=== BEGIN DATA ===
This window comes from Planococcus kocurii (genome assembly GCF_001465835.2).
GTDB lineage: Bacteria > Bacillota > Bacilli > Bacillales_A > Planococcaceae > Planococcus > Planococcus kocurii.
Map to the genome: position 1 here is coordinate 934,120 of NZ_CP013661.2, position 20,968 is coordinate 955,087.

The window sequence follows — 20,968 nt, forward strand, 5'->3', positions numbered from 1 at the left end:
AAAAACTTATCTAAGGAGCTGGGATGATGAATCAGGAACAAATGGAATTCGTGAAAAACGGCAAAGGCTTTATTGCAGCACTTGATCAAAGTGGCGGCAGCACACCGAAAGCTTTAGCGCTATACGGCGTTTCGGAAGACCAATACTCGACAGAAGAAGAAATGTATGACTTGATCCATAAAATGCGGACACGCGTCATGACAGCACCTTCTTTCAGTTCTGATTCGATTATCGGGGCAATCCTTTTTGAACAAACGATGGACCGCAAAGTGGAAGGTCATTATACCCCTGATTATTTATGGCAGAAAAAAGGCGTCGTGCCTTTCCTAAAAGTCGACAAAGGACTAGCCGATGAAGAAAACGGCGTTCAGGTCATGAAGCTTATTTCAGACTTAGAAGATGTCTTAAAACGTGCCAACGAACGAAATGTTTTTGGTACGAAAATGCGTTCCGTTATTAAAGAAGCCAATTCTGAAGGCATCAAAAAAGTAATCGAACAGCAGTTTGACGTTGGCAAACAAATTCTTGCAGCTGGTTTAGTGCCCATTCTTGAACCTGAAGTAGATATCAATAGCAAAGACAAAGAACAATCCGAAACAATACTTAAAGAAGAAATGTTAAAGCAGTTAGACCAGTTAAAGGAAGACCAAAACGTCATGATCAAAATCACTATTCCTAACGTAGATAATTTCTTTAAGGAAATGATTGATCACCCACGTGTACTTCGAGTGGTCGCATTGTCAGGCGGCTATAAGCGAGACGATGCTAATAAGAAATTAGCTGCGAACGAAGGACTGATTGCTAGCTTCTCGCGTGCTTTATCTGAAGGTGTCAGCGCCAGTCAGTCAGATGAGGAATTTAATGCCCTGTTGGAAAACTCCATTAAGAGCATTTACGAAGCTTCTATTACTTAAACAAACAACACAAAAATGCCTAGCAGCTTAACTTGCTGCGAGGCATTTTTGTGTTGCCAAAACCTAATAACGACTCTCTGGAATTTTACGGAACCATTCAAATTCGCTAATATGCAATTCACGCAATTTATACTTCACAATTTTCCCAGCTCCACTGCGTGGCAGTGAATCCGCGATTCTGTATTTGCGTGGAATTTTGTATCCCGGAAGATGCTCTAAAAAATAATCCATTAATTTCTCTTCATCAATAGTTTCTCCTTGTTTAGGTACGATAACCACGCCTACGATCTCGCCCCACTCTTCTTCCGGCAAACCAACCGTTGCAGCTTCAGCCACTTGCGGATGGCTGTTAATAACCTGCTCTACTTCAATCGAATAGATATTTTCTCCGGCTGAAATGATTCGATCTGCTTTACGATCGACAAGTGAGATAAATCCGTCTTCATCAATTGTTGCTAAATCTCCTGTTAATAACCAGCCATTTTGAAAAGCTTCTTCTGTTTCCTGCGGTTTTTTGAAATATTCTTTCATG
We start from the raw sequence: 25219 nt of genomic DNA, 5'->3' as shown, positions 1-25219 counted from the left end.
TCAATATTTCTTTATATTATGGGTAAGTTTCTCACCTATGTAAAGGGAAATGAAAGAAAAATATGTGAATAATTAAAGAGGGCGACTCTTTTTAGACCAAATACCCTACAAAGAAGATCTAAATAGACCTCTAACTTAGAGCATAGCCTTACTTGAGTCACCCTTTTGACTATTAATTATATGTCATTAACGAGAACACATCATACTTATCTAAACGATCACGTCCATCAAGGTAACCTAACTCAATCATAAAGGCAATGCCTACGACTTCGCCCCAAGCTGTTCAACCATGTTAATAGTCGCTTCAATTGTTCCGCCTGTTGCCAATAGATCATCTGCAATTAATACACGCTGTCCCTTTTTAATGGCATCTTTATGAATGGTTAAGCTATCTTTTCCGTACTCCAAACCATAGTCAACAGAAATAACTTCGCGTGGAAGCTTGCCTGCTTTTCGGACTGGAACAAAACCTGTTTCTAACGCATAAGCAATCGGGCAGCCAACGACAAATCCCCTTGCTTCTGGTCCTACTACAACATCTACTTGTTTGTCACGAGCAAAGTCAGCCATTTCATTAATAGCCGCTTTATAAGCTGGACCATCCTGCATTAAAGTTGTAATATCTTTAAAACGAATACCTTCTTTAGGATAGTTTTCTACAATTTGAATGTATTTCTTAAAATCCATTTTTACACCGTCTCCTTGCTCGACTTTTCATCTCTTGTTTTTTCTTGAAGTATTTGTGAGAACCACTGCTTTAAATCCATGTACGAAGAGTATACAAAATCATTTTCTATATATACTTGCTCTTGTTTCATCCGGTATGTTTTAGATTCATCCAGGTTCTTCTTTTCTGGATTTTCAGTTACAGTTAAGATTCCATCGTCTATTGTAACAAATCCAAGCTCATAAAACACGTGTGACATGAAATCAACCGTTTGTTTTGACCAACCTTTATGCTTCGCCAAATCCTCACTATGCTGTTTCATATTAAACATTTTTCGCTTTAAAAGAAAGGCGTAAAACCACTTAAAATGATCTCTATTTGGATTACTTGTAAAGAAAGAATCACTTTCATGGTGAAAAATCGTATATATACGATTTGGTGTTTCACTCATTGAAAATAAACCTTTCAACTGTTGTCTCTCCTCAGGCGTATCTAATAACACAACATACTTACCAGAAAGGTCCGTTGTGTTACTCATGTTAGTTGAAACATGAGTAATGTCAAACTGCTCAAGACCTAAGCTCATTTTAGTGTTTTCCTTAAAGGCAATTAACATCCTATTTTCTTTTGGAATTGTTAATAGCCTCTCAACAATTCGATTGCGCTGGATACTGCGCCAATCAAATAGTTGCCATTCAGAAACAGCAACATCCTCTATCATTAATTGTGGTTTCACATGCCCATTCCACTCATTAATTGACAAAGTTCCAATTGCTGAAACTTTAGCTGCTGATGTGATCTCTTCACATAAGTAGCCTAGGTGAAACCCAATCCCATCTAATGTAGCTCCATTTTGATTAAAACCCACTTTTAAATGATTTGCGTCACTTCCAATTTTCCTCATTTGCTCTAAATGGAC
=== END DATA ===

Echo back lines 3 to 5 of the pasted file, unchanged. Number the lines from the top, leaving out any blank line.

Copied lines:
Map to the genome: position 1 here is coordinate 934,120 of NZ_CP013661.2, position 20,968 is coordinate 955,087.

The window sequence follows — 20,968 nt, forward strand, 5'->3', positions numbered from 1 at the left end:
AAAAACTTATCTAAGGAGCTGGGATGATGAATCAGGAACAAATGGAATTCGTGAAAAACGGCAAAGGCTTTATTGCAGCACTTGATCAAAGTGGCGGCAGCACACCGAAAGCTTTAGCGCTATACGGCGTTTCGGAAGACCAATACTCGACAGAAGAAGAAATGTATGACTTGATCCATAAAATGCGGACACGCGTCATGACAGCACCTTCTTTCAGTTCTGATTCGATTATCGGGGCAATCCTTTTTGAACAAACGATGGACCGCAAAGTGGAAGGTCATTATACCCCTGATTATTTATGGCAGAAAAAAGGCGTCGTGCCTTTCCTAAAAGTCGACAAAGGACTAGCCGATGAAGAAAACGGCGTTCAGGTCATGAAGCTTATTTCAGACTTAGAAGATGTCTTAAAACGTGCCAACGAACGAAATGTTTTTGGTACGAAAATGCGTTCCGTTATTAAAGAAGCCAATTCTGAAGGCATCAAAAAAGTAATCGAACAGCAGTTTGACGTTGGCAAACAAATTCTTGCAGCTGGTTTAGTGCCCATTCTTGAACCTGAAGTAGATATCAATAGCAAAGACAAAGAACAATCCGAAACAATACTTAAAGAAGAAATGTTAAAGCAGTTAGACCAGTTAAAGGAAGACCAAAACGTCATGATCAAAATCACTATTCCTAACGTAGATAATTTCTTTAAGGAAATGATTGATCACCCACGTGTACTTCGAGTGGTCGCATTGTCAGGCGGCTATAAGCGAGACGATGCTAATAAGAAATTAGCTGCGAACGAAGGACTGATTGCTAGCTTCTCGCGTGCTTTATCTGAAGGTGTCAGCGCCAGTCAGTCAGATGAGGAATTTAATGCCCTGTTGGAAAACTCCATTAAGAGCATTTACGAAGCTTCTATTACTTAAACAAACAACACAAAAATGCCTAGCAGCTTAACTTGCTGCGAGGCATTTTTGTGTTGCCAAAACCTAATAACGACTCTCTGGAATTTTACGGAACCATTCAAATTCGCTAATATGCAATTCACGCAATTTATACTTCACAATTTTCCCAGCTCCACTGCGTGGCAGTGAATCCGCGATTCTGTATTTGCGTGGAATTTTGTATCCCGGAAGATGCTCTAAAAAATAATCCATTAATTTCTCTTCATCAATAGTTTCTCCTTGTTTAGGTACGATAACCACGCCTACGATCTCGCCCCACTCTTCTTCCGGCAAACCAACCGTTGCAGCTTCAGCCACTTGCGGATGGCTGTTAATAACCTGCTCTACTTCAATCGAATAGATATTTTCTCCGGCTGAAATGATTCGATCTGCTTTACGATCGACAAGTGAGATAAATCCGTCTTCATCAATTGTTGCTAAATCTCCTGTTAATAACCAGCCATTTTGAAAAGCTTCTTCTGTTTCCTGCGGTTTTTTGAAATATTCTTTCATG